, Volume 22, Issue 10, pp 2167-2178

The effects of grassland management and aspect on Orthoptera diversity and abundance: site conditions are as important as management

Purchase on Springer.com

$39.95 / €34.95 / £29.95*

Rent the article at a discount

Rent now

* Final gross prices may vary according to local VAT.

Get Access

Abstract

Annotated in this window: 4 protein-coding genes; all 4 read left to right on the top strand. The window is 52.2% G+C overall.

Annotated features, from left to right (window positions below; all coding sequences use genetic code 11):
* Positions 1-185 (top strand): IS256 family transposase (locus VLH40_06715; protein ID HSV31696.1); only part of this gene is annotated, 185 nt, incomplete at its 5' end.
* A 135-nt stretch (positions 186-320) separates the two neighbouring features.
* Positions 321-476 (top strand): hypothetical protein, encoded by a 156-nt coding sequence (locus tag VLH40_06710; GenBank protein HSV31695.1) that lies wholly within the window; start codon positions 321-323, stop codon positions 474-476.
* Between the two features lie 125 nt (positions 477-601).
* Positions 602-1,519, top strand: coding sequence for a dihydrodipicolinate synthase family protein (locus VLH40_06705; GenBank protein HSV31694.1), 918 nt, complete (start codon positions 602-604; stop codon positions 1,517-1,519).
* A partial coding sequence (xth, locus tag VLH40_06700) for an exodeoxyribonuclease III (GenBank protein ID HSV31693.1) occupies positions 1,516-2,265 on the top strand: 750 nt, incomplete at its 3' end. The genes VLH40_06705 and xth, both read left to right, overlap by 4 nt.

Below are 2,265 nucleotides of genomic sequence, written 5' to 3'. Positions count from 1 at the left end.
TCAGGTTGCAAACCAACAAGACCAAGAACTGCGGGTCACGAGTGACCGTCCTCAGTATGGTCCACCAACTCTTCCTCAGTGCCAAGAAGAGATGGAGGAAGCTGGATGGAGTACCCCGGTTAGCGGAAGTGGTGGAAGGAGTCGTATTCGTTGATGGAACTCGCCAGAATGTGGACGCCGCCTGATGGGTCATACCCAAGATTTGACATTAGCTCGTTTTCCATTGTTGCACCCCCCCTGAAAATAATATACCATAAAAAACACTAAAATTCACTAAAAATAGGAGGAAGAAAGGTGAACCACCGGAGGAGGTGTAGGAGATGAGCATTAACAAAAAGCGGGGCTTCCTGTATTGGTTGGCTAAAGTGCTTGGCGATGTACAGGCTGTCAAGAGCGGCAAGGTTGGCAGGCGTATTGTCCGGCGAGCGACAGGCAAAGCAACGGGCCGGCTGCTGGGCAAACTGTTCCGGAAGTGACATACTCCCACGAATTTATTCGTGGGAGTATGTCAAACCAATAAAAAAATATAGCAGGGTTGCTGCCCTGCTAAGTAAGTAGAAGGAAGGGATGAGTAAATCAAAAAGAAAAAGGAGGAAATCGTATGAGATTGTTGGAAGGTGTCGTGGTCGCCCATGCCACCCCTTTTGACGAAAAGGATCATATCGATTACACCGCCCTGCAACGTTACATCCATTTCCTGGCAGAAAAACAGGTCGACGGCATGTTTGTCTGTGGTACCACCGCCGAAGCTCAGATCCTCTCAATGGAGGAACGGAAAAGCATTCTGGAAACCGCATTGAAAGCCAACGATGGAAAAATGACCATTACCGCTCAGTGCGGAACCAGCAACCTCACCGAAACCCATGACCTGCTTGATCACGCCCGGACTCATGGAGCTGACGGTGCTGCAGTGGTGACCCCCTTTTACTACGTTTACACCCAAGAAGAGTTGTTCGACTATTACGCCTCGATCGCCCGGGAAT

Calcareous grasslands represent local hotspots of biodiversity in large parts of Central and Northern Europe. They support a great number of rare species which are adapted to these xerothermic habitats. Due to massive changes in land use, calcareous grasslands have become a rare habitat type and their conservation has been given a high priority in the habitats directive of the European Union. It is well known that grassland management may affect biodiversity substantially. However, the quality of calcareous grasslands is also influenced by abiotic conditions, such as aspect (i.e. sun exposure), which affects the local mesoclimate. We studied the combined effects of aspect and grassland management on Orthoptera diversity on 16 sites in Central Germany, in an unbalanced crossed design with three factors: aspect, management type and management intensity. For both response variables (diversity and abundance) we obtained a similar pattern. South-facing pastures maintained a greater diversity than north-facing pastures, but both had a greater diversity than extensively used meadows. Intensively used meadows maintained the lowest diversity and abundances. A multivariate analysis revealed that the abundance of rare Orthoptera species correlated with bare ground cover and forb cover, both of which were greatest at south-facing pastures. Our results suggest that grazing is a more suitable management for maintaining a high biodiversity in calcareous grasslands than mowing. Moreover, the mesoclimate (in this studied measured by its surrogate: aspect) is a crucial factor determining species richness and needs to be considered in reserve planning.